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    Post nap surprise on Cerro Ramada - Cordiller Ramada, Argentina
  • Summit on Cerro Lliani - Cordillera Vilcanota, Peru
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    Ridge walking on Grizzly Peak - Sawatch Range, Colorado
  • Enroute the summit via the West Ridge on Pacific Peak - Ten Mile Range, Colorado
  • Mule train bound for Chilca - Cordillera Vilcanota, Peru
  • Taking in the view from Fletcher Peak - Ten Mile Range, Colorado
  • Hiking on Silverheels - Mosquito Range, Colorado
  • Traversing! Gladstone Peak - San Juan Range, Colorado
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    The best of times at Willow Lake - Sangre de Christo Range, Colorado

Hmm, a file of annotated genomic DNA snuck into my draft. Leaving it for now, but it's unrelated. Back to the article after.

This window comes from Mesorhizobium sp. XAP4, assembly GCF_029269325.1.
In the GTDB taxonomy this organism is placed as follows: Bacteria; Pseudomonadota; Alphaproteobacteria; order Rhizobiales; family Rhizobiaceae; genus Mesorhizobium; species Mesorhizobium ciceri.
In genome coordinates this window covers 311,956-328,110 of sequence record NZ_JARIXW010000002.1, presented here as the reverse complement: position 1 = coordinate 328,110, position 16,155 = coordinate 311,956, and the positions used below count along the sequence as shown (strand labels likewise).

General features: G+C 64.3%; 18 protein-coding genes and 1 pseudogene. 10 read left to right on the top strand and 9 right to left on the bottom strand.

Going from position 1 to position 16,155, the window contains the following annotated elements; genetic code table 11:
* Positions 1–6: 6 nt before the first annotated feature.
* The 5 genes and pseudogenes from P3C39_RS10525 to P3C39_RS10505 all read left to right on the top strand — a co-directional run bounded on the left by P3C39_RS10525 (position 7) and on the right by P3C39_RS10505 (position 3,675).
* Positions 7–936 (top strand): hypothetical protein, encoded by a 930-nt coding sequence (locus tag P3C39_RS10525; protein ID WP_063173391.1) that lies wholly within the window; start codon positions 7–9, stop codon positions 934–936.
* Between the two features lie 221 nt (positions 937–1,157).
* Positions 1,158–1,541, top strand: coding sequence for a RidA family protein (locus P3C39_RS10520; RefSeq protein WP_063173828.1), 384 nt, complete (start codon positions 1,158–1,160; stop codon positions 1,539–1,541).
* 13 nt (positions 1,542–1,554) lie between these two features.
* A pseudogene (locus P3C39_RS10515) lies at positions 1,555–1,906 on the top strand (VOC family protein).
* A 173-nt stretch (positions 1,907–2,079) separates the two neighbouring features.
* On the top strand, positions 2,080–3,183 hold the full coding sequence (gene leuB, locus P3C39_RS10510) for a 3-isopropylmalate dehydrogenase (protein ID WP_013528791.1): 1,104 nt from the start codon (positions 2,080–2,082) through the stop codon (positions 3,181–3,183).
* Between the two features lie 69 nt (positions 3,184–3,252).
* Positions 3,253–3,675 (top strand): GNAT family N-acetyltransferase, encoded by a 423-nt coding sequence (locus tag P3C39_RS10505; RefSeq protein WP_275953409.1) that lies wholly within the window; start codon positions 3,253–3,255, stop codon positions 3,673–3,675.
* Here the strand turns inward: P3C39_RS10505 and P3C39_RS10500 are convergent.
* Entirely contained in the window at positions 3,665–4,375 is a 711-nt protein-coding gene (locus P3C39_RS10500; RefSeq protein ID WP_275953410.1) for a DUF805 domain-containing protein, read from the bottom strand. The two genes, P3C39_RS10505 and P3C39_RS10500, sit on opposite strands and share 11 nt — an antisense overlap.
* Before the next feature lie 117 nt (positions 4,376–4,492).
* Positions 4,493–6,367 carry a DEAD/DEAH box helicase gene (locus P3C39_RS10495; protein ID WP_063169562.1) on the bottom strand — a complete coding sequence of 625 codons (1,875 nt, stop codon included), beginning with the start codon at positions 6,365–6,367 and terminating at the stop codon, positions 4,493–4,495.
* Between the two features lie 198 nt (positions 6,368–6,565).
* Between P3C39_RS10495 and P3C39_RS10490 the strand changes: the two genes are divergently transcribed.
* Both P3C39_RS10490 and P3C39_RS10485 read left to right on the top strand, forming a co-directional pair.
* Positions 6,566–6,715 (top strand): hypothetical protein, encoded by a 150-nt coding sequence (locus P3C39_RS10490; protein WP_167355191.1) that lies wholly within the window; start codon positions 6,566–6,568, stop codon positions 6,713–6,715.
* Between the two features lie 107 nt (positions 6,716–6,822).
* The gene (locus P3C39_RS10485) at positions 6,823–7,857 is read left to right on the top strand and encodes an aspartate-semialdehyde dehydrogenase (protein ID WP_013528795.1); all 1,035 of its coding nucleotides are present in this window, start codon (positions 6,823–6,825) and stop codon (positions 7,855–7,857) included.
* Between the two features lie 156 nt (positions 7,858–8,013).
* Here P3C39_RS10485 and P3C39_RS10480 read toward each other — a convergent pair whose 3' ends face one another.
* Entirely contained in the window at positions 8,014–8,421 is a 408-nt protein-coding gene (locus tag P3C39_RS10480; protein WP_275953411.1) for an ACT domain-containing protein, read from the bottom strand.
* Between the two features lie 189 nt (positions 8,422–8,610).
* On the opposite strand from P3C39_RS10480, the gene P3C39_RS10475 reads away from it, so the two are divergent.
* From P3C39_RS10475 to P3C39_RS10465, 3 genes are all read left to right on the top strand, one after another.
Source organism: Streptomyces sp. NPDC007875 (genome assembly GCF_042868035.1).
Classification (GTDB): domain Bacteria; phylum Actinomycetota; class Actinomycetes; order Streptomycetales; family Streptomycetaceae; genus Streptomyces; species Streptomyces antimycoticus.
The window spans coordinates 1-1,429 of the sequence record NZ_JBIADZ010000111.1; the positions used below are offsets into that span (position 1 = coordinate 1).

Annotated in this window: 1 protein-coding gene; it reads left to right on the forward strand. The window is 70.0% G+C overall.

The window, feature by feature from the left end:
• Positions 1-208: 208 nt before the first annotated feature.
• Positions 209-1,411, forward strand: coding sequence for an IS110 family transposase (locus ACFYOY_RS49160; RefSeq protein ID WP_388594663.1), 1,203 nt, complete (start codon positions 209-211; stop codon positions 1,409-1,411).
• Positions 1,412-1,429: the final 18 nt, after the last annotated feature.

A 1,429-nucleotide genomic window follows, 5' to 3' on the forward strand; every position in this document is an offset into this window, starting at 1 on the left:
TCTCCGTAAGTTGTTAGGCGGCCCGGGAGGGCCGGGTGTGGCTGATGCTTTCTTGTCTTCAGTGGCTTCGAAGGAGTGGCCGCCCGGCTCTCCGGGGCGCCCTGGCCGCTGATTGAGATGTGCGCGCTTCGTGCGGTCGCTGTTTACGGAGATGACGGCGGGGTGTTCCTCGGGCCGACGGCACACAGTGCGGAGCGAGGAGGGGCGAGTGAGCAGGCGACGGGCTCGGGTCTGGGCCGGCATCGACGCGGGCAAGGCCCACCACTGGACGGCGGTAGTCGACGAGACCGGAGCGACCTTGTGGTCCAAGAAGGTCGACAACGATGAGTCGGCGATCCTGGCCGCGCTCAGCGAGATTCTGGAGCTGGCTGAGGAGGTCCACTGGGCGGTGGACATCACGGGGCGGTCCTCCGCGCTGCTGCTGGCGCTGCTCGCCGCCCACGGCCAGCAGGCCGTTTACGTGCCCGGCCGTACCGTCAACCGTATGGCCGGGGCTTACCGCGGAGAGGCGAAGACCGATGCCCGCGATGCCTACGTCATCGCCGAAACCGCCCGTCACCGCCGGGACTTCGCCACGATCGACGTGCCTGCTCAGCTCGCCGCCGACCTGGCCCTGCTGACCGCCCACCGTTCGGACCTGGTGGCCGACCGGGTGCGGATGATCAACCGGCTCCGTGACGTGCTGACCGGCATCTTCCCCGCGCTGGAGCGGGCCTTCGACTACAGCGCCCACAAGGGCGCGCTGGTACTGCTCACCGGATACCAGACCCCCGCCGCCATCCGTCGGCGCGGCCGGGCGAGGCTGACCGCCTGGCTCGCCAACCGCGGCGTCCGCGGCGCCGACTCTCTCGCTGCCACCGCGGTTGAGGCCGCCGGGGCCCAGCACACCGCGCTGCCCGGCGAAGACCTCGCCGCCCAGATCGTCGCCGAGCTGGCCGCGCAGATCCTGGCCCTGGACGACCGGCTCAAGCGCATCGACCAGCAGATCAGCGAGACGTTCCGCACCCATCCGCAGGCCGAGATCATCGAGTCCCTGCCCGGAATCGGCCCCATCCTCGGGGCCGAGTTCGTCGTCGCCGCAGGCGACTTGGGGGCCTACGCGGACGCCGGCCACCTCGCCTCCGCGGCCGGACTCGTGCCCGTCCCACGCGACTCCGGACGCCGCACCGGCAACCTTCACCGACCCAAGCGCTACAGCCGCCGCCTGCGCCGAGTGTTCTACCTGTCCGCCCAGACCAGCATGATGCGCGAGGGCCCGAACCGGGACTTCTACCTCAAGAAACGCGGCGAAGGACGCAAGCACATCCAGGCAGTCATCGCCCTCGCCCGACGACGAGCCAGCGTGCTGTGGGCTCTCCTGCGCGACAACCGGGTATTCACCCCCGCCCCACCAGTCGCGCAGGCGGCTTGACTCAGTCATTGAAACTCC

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    High Altitude Cerebral Edema? - Cordillera Ramada, Argentina
  • Bound for Chilca - Vilcanota Range, Peru
  • Going alpine light, Holy Cross Ridge - Sawatch Range, Colorado
  • Cumbre! Campa I - Cordillera Vilcanota, Peru
  • Roadside lunch with the best of company - Cordillera Vilcanota, Peru
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    Long ridge walk to the summit of California Peak - Sangre de Christo Range, Colorado
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    Crossing el Rio Colorado . . . in the afternoon - Cordillera Ramada, Argentina
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    Dealing with Fall snows high on Casco Peak - Sawatch Range, Colorado
  • Moonrise over Mercedario - Cordillera Ramada, Argentina